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USB Type-C 2.1 Cables Start to Become Available for 240W Power Delivery

240W USB-C cables
(Image credit: Club3D)

The idea of a USB Type-C cables charging just about anything has been limited by the amount of power they can deliver. Club3D, a small retailer, has launched a new cable  which can deliver up to 240W of power. The company has three cables ready to choose; two which are fully featured for transmission of power and data and video, and another which is limited to power and slower (USB 2.0) data.

We reported on the updated specification which is behind the design of these new cables nearly a year ago. In May 2021, the USB Implementers Forum (USB-IF) released the USB-C v2.1 update which outlined Extended Power Range (EPR) standard. Specifically, this standard allows for USB-C to support power delivery up to 240W, which is up to 48V at 5A.

Before the USB-C v2.1 update, the standard was limited to 100W (20V at 5A) power delivery. This is why it was rare to find any creator or gaming laptop which would even trickle charge with USB-C power for a time.

(Image credit: Club3D)

Club3D USB-C EPR Cables Comparison

CAC 1573

CAC-1575

CAC-1576

Power

240W

240W

240W

Data

USB 2.0 480 MbpsUSB 4 Gen 2x2 20 GbpsUSB 4 Gen 3x2 40 Gbps

Video via DP-Alt mode

NA

Up to 4K/60Hz

Up to 8K/60Hz

Length

2m

2m

1m

The emergence of these revamped cables is exciting, but what we need now are some chargers and devices that can make use of the new capabilities. Club3D's own charger series maxes out at 132W.

USB-C charging at up to 240W should be ample for most mainstream laptops, except those sporting the most powerful CPUs and GPUs currently available.

At the time of writing we couldn't find any information about retail availability for the new cables, and no pricing has been announced.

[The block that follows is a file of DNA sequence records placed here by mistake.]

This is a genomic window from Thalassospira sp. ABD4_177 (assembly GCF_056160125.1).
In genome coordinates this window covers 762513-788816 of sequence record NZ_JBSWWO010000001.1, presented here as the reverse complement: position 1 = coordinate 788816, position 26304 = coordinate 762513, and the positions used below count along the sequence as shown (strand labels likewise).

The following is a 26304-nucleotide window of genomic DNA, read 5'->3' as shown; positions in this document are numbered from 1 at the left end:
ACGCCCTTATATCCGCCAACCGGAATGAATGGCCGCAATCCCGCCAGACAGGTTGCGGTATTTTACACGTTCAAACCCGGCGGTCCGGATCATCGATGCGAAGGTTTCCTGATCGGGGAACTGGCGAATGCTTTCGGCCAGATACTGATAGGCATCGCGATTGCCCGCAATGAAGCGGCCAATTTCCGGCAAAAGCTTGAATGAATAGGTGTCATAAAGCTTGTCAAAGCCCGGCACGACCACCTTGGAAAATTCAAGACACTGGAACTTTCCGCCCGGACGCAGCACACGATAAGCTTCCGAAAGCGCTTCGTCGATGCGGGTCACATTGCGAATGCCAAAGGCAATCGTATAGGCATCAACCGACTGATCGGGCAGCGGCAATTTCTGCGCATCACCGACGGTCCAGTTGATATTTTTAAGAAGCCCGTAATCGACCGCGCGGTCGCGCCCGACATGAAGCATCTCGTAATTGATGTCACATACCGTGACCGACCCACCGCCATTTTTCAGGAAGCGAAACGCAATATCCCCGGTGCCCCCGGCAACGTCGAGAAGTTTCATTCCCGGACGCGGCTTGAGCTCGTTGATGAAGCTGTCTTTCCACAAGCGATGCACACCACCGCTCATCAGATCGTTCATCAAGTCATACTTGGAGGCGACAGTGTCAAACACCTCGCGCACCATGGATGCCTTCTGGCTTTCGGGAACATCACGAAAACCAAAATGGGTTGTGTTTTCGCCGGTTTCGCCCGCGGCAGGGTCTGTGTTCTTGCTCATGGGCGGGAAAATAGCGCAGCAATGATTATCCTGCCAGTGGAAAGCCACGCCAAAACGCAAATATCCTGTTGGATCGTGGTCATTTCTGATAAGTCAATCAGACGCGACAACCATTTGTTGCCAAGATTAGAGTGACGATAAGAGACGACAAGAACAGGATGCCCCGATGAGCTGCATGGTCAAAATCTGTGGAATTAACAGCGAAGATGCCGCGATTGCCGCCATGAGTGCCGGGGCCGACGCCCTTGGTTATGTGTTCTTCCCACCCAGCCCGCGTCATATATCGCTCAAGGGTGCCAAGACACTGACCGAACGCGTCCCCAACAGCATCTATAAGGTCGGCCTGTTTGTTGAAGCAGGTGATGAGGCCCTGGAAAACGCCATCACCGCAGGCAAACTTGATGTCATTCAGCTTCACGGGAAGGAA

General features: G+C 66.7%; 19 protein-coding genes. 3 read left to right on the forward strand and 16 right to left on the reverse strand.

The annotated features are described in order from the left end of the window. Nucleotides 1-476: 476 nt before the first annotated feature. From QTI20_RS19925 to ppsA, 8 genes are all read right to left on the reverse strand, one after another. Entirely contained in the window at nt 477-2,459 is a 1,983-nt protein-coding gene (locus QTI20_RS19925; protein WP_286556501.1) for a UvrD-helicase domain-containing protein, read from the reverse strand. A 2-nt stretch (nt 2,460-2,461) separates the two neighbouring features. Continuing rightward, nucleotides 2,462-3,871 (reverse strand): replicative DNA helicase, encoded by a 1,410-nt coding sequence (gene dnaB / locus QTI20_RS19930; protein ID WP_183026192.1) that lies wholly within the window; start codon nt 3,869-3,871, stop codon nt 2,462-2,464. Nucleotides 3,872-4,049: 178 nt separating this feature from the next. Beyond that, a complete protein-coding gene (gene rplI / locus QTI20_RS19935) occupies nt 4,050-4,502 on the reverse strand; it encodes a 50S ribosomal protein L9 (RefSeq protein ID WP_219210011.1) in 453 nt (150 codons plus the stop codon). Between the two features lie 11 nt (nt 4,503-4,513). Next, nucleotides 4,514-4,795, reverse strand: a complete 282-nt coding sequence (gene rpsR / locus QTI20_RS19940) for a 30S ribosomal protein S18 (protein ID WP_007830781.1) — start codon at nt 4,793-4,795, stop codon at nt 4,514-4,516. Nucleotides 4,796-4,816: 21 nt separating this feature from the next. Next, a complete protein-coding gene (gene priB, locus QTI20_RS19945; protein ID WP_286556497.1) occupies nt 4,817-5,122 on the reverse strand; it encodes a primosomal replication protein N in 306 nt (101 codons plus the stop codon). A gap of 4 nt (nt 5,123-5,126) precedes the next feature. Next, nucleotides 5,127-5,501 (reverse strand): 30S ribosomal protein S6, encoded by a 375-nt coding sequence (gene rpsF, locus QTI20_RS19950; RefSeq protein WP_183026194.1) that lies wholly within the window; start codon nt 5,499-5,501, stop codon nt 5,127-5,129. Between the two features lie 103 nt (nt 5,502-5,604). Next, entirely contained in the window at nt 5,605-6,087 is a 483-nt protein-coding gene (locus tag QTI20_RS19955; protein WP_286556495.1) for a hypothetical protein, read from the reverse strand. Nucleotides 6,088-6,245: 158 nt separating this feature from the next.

Mark Tyson
Mark Tyson

Mark Tyson is a Freelance News Writer at Tom's Hardware US. He enjoys covering the full breadth of PC tech; from business and semiconductor design to products approaching the edge of reason.

  • Geef
    USB-C charging at up to 240W should be ample for most mainstream laptops, except those sporting the most powerful CPUs and GPUs currently available.

    ---

    Dude if you have any of those laptops laying around please give me one! :ROFLMAO:
    Reply
  • saunupe1911
    Geef said:
    USB-C charging at up to 240W should be ample for most mainstream laptops, except those sporting the most powerful CPUs and GPUs currently available.

    ---

    Dude if you have any of those laptops laying around please give me one! :ROFLMAO:

    LOL yep first thought came to mind is what current or future products will utilize this cable. Does it improve anything from the 2.0 spectrum?
    Reply
  • hotaru.hino
    saunupe1911 said:
    LOL yep first thought came to mind is what current or future products will utilize this cable. Does it improve anything from the 2.0 spectrum?
    My laptop needs an 180W brick to cover the worst case scenario (full power + battery charging from empty), and there are plenty of others within the same class. So it could definitely benefit from this new spec.
    Reply
  • sycoreaper
    When/If we get a 280w+ capable cable, I wonder if a USB-C to barrel plug would work. I have a G15 Strix with a massive 280w power supply that I'd love to see shrunken down to using a GaN brick.